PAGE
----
Thursday, December 31, 2015

Memorial Sloan Kettering Masterminds the Future of Patient-Focused Care

NYC's Memorial Sloan Kettering Cancer Center will open its outpatient surgery center in January.
Nobody likes going to the hospital—especially when it’s for something big and scary, like cancer. Sanitary white walls, humming machinery, woozy patients and worried family members—no thanks! But one hospital is aiming to make your visit quicker, friendlier, and more comfortable even if you’re suffering from a serious illness.

The Memorial Sloan Kettering Cancer Center in Manhattan’s Upper East Side will open its $200 million new outpatient surgery center this January. With the latest technology, room for future innovations, and a gorgeous design by Perkins Eastman and ICRAVE, the Josie Robertson Surgery Center will completely redefine what it means to go to the hospital.

Thanks to an active board including Bill E Ford (General Atlantic), James Robinson (RRE Ventures LLC), and Charles Sawyers (The Column Group LLC), the new Surgery Center will not only look great; it will comfort both patients and their families, as well as making use of the cutting edge of healthcare technology (think robots in surgery and iPads available for patient use!).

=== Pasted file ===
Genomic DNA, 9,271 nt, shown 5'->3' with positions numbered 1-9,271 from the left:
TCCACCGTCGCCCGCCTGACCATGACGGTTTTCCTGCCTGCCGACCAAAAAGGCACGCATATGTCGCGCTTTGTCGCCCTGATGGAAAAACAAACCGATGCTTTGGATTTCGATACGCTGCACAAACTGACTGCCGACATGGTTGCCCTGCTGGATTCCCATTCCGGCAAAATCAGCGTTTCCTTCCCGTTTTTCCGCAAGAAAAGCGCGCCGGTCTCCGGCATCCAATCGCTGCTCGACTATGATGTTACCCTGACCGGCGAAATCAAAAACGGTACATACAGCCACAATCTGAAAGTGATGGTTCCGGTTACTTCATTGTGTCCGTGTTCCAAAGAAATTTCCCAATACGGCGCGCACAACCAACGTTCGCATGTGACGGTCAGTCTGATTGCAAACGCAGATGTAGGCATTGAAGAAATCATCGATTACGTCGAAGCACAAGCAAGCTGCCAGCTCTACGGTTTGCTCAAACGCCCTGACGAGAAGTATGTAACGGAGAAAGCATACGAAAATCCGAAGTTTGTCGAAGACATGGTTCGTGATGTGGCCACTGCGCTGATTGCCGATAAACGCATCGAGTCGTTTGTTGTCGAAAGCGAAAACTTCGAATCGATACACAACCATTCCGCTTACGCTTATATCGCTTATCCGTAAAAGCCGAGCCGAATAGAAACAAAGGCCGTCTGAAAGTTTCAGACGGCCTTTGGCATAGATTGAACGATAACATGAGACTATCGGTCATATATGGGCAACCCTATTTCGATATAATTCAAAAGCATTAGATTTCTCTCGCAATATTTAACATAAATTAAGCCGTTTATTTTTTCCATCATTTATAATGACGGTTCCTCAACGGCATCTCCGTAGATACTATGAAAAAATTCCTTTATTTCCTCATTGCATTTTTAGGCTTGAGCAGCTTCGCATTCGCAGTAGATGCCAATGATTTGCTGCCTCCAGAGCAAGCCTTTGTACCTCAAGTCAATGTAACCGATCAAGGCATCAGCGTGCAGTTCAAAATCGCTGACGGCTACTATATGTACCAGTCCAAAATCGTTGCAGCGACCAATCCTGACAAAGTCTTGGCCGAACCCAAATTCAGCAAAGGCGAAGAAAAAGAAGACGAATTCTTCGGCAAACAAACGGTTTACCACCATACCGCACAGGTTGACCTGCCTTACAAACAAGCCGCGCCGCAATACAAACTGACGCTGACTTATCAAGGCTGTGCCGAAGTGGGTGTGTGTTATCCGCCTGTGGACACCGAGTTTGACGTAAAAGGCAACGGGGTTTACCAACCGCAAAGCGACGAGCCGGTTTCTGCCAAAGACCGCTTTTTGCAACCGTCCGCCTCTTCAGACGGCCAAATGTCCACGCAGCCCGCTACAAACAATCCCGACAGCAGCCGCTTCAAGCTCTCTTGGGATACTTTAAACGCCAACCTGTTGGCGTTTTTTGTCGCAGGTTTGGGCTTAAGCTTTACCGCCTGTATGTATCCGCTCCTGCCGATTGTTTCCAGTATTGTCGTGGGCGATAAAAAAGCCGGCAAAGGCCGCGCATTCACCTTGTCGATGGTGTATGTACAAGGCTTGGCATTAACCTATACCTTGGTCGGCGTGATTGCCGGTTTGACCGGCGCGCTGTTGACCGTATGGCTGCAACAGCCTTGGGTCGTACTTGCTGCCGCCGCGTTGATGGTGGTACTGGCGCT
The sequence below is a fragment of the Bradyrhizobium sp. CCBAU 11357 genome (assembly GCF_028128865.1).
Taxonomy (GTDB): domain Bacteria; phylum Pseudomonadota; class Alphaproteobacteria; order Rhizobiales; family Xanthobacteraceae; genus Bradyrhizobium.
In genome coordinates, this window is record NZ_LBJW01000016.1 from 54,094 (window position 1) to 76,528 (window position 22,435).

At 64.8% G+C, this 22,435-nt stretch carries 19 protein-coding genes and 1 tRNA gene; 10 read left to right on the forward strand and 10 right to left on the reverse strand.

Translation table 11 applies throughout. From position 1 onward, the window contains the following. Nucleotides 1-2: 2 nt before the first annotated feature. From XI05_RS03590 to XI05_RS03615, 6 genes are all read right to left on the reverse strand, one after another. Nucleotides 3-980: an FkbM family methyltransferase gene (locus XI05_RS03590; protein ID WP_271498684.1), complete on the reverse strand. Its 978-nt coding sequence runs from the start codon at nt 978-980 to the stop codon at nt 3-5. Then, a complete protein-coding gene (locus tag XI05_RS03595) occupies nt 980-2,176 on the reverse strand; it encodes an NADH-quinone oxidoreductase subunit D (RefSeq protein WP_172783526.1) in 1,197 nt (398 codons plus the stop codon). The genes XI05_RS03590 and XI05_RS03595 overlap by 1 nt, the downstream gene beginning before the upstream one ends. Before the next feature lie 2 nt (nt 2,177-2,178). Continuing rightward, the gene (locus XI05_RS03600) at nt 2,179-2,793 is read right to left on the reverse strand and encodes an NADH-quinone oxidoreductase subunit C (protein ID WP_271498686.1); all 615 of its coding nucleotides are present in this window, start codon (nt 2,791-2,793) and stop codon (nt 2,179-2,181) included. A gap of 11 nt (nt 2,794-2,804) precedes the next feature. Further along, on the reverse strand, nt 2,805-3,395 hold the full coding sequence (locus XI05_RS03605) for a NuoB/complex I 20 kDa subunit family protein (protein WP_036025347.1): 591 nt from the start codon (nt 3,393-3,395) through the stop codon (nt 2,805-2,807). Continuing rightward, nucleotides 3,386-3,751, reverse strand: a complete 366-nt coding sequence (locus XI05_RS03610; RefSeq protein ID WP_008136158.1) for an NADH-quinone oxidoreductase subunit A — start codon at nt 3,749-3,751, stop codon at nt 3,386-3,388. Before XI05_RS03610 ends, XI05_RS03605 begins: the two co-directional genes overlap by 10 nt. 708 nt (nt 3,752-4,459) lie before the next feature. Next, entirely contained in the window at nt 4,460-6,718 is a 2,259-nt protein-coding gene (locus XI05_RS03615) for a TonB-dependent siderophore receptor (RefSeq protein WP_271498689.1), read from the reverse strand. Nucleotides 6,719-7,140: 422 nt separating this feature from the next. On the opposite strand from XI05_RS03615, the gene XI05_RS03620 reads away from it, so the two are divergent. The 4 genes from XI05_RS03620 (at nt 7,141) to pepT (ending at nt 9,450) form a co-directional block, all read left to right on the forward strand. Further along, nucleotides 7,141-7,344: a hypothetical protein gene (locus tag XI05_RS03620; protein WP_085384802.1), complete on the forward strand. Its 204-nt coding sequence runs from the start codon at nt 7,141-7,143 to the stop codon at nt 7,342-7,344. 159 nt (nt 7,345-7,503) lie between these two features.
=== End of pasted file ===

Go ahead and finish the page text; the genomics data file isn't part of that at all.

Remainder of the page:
One big technological win is that patients will receive plastic tracking badges as soon as they arrive. These badges will collect data about how much the patients can move around after surgery and how well they’re recovering. That’s good not just for the patient and their doctor, but also for useful insight into future patient needs.

As for patients’ families, they’ll have plenty of support as well, including mobile device charging stations and an Xbox nook for fitness activities in the waiting room. The building design, inspired by hotel lobbies and co-working spaces, will put them at ease during a stressful time.

And we’re talking serious surgery here—say, a double mastectomy and breast reconstruction—performed with state-of-the-art equipment and in a healthy, soothing environment that gets patients in and out within a day.

JRSC exists partly because Memorial Sloan Kettering’s main campus is running out of room. But it’s also meant to be a place where medical staff can innovate and really serve their patients face-to-face and in a personal way.